I can't recall who told me I needed to write a letter to Santa. Most likely something I learned from watching TV. My letters always included the toys I wanted that year like the Care Bears board game or She-Ra action figures. But they also included random things that didn't make sense for an oblivious nerd girl living in the hood.
For some reason I always put this on my letters to Santa. I grew up in a townhouse with a balcony. My parents house didn't have a wide backyard with acres of land for a horse, but I got it in my head that I needed a pony.
I wasn't even one of those girls that liked horses. Back in the day there were still some ranches in my parents neighborhood, so we would see people riding horses on the sidewalk. I didn't think "WOW HOW COOL!" instead I would think, "Why is that horse in the city?" or "Isn't the concrete bad on their legs?" Even as I got older, I still put a pony on my list. Little girls on tv were always asking their parents and Santa for ponies so I thought I had to do the same.
This was such a 90s thing to ask Santa for. And yes I was writing letters to Santa when I was a tween in the 90s. Hey it meant more presents! My mom responded to my request by asking me "Why do you want a pager?! Are you a drug dealer?!" It was such a typical Filipino mom response to this request.
Eventually I wouldn't need to ask Santa for a pager because I bought one off of someone in high school. I was planning to go to the local pager store near my house, but some kid told me he "found" one and would sell it to me for $40. I saved some allowance and babysitting money and voila, Oblivious Nerd Girl had a pager! Too bad I absolutely sucked at reading pager code and I could never remember what everything meant. I relied on friends to translate for me. I don't even remember how i paid the monthly plan on the pager. I feel like it was something my parents eventually paid for because it was there way of getting in my touch with me in a pre-cell phone age.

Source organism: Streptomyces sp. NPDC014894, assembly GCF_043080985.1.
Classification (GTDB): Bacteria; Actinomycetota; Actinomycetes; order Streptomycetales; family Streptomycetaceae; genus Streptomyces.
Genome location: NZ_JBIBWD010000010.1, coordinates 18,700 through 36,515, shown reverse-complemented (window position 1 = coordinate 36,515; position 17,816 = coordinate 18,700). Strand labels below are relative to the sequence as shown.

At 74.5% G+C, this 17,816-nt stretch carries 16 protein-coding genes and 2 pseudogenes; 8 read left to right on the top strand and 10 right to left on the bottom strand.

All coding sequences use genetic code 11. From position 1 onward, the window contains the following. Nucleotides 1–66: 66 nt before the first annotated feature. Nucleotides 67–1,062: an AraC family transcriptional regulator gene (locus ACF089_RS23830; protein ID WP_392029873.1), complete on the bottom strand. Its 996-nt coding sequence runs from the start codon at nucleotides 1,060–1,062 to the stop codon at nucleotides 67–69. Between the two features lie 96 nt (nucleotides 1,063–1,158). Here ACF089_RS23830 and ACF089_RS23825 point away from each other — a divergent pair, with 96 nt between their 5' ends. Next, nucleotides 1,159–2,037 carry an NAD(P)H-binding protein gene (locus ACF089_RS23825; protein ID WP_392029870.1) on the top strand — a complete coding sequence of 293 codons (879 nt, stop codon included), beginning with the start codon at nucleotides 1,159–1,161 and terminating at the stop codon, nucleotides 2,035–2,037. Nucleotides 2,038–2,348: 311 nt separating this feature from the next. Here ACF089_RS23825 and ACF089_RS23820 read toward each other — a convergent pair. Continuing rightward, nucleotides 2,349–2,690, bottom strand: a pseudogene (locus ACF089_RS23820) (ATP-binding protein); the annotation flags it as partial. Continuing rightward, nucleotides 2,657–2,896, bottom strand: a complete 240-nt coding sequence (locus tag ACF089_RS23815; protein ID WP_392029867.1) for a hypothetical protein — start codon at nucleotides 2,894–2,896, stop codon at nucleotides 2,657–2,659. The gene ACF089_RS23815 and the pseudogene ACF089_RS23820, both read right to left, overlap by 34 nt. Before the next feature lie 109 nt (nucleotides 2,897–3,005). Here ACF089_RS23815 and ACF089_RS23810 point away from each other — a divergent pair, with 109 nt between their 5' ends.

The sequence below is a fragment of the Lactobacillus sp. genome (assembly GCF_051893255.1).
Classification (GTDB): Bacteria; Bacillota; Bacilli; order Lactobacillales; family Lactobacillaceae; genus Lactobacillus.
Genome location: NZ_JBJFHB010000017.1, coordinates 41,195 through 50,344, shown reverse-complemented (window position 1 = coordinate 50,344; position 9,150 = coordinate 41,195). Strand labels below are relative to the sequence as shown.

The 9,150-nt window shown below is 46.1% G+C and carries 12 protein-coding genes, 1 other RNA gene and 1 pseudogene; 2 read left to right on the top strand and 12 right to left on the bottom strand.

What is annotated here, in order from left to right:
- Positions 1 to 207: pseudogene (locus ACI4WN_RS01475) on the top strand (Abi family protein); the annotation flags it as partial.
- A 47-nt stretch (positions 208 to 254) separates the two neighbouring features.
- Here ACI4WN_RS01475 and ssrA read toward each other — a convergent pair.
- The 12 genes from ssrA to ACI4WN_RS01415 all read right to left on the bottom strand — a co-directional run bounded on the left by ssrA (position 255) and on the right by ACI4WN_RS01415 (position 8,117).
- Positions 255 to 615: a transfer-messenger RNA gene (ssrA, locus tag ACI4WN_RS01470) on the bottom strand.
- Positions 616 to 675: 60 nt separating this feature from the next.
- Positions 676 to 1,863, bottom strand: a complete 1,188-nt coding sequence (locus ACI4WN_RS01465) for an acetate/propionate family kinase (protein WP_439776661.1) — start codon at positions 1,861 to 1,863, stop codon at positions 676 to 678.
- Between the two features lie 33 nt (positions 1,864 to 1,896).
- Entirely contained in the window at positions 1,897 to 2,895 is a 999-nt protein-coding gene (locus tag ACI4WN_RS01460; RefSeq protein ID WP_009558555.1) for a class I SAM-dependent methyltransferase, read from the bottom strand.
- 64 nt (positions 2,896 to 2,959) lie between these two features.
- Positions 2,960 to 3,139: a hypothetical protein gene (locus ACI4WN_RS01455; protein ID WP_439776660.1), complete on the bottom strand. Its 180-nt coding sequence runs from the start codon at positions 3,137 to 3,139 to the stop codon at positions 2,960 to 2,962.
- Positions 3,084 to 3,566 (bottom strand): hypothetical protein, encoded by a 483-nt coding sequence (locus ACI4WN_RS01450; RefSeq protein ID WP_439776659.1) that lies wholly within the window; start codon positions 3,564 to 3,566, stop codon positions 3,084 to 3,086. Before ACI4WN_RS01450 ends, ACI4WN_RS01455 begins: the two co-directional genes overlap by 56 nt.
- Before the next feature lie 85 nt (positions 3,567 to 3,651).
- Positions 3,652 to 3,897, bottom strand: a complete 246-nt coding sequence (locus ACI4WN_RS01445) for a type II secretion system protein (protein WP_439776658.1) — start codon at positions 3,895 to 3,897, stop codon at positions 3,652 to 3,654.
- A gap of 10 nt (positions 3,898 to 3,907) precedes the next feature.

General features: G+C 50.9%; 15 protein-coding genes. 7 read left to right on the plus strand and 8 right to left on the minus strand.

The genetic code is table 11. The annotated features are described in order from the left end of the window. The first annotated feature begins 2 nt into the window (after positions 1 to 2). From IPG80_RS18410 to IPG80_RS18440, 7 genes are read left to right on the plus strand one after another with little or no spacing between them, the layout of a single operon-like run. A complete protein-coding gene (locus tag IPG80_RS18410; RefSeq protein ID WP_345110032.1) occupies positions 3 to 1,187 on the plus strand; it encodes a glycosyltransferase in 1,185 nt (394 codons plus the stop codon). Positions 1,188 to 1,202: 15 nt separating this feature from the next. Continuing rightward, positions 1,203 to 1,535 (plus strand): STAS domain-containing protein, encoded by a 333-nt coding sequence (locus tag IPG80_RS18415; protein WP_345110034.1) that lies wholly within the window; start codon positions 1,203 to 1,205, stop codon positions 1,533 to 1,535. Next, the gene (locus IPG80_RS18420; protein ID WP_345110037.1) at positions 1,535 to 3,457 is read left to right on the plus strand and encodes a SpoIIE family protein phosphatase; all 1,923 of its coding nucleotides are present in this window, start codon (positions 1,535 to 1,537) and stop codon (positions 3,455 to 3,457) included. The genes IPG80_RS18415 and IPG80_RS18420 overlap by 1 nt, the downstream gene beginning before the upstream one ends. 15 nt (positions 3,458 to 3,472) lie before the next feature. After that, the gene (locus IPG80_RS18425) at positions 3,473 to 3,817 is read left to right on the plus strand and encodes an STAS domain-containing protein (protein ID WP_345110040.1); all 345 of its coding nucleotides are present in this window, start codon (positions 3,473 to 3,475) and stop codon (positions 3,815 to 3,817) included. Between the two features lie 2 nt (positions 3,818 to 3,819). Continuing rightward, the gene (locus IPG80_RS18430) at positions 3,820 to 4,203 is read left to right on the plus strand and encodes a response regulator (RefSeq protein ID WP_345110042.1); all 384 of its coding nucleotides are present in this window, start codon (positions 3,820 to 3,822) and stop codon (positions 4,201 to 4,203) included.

I remember doing a nightly ritual of sending "6000 171647" texts to other kids by bouncing off their numbers. That way you would only have to technically dial one number while you bounced from pager to pager. The plan I was on didn't allow this, so if you paged me I had to be the last one on the string of folks you said "5177337 012361775 637 143 823" too.
As an only child I constantly had aunties whispering in my ear, "You should ask your parents for a baby brother or sister." To my many aunts and uncles being an only child was an anomaly for them. Families are meant to be big, if not huge. Moms is one of 10 children and Pops is the eldest of seven. Well that may have worked back in the Philippines where there was an army of ya-ya's (nannies) to help raise numerous children, but it wasn't going to be the case here in the States.
This was something I put every year and actually did hope for. I had a preference. I really wanted a baby brother. Growing up with my cousins nearby, I knew I could handle having a baby brother since I had practically had two baby brothers in C and V. I would have been cool with a baby sister to pass down all the dollies that were ignored when I chose to play with GI Joe and Voltron. And yes I know this is me playing into gender roles, but that's what I grew up knowing. Most likely if I had a sibling they would have turned out loving everything I did. There would have been another kid out there who loved the Lakers and Dodgers or enjoyed Jem and She-Ra just as much Thundercats and He-Man. We would have played a lot of Double Dragon on NES and gotten in trouble for eating ice cream for breakfast on Saturday mornings.